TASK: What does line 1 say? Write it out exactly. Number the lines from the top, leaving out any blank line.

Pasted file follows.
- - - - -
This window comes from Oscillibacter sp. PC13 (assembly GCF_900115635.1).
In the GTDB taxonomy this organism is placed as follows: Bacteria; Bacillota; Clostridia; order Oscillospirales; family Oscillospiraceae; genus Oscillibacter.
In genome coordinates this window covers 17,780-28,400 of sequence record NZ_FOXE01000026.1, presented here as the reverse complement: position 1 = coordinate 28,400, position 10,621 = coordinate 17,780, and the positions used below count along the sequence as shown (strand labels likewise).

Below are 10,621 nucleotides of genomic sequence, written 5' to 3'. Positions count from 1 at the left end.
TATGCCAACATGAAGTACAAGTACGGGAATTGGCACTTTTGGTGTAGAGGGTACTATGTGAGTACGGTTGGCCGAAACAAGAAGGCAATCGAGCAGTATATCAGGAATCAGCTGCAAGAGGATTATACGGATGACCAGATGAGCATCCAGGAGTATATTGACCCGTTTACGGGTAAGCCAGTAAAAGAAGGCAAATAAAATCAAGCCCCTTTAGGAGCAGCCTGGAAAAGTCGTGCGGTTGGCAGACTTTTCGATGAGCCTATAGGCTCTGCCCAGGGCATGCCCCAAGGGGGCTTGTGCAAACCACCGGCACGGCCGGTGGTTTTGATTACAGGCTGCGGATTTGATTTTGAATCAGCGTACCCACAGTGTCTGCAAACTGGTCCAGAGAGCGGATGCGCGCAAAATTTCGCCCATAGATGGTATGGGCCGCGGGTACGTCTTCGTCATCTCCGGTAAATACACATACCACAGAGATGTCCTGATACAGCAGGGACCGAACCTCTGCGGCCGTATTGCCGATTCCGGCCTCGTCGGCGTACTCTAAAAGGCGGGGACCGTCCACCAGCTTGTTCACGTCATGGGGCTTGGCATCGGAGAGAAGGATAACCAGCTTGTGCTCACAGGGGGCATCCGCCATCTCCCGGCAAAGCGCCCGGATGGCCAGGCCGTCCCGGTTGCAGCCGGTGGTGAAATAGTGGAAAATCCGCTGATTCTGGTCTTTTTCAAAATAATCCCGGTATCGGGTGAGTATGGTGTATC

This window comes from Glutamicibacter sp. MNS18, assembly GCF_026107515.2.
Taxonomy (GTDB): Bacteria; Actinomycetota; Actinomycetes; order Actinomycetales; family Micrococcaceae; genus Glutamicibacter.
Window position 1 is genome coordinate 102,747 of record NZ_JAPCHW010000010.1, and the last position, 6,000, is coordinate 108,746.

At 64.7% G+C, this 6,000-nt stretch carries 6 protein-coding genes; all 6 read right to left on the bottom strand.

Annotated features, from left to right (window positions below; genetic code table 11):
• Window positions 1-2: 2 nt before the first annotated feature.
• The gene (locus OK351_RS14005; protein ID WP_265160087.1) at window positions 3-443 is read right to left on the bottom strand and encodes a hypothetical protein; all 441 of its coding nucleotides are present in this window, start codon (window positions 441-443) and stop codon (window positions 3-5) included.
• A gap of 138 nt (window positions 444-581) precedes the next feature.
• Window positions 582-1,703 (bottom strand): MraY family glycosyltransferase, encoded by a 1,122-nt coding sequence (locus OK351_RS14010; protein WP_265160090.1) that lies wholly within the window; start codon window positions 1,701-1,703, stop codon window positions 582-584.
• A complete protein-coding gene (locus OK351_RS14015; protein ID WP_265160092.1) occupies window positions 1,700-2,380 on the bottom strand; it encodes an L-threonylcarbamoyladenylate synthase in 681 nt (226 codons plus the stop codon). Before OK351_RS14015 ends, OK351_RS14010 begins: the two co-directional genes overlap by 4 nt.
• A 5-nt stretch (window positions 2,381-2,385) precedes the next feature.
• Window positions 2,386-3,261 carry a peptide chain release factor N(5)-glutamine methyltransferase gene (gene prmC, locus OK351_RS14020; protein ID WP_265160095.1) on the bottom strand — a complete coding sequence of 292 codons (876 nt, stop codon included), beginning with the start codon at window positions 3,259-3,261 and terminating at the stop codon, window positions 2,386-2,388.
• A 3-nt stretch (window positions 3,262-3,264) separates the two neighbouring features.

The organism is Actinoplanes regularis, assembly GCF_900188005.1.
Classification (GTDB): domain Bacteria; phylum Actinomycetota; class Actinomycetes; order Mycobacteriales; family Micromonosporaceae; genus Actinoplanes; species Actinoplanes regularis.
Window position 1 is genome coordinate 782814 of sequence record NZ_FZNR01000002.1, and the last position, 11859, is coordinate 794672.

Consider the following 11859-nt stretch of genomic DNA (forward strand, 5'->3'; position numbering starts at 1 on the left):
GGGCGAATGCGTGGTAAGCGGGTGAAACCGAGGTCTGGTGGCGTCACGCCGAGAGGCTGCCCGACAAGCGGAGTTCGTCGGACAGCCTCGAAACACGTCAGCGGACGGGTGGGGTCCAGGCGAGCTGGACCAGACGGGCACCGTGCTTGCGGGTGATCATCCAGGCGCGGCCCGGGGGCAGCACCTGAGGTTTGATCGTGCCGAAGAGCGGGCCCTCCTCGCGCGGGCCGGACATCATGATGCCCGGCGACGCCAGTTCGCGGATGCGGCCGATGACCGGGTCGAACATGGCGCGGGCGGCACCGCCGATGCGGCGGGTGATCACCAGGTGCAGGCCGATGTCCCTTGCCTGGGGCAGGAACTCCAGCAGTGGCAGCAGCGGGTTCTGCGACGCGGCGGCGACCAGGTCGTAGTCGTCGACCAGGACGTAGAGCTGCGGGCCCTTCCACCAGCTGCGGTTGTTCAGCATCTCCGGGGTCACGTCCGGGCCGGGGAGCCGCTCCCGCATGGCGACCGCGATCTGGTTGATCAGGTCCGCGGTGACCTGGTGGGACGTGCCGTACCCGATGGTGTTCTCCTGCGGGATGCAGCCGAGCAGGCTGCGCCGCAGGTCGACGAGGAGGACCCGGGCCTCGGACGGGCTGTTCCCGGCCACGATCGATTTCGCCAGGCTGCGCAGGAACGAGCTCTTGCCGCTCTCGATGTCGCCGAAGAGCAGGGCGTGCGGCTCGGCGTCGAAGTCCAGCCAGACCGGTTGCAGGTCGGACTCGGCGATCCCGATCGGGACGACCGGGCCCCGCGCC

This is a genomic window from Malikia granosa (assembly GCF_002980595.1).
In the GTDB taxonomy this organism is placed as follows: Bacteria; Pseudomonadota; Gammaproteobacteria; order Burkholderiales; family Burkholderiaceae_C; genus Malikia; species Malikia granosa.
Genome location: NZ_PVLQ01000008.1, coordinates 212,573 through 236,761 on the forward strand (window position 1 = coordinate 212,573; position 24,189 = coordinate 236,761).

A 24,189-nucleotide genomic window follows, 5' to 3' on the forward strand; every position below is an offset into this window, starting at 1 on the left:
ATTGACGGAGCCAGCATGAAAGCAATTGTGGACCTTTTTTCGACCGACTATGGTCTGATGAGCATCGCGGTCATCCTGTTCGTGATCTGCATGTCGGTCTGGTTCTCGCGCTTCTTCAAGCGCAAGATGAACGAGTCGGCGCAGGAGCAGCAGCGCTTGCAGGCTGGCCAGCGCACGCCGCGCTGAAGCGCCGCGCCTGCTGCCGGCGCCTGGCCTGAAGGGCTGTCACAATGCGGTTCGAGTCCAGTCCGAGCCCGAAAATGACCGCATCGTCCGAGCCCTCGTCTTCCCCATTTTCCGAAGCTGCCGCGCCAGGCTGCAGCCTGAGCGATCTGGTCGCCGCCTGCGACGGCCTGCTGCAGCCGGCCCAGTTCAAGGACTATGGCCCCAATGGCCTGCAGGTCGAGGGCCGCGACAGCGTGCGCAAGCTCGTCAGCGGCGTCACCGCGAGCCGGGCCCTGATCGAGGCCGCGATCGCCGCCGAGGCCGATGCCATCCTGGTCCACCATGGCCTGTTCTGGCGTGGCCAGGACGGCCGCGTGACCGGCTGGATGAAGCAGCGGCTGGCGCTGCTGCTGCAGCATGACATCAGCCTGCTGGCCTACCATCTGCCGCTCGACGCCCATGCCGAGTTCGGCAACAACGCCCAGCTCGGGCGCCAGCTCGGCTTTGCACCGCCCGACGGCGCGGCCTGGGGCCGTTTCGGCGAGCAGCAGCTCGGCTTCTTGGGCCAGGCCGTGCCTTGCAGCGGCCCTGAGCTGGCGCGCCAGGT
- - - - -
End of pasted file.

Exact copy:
This window comes from Oscillibacter sp. PC13 (assembly GCF_900115635.1).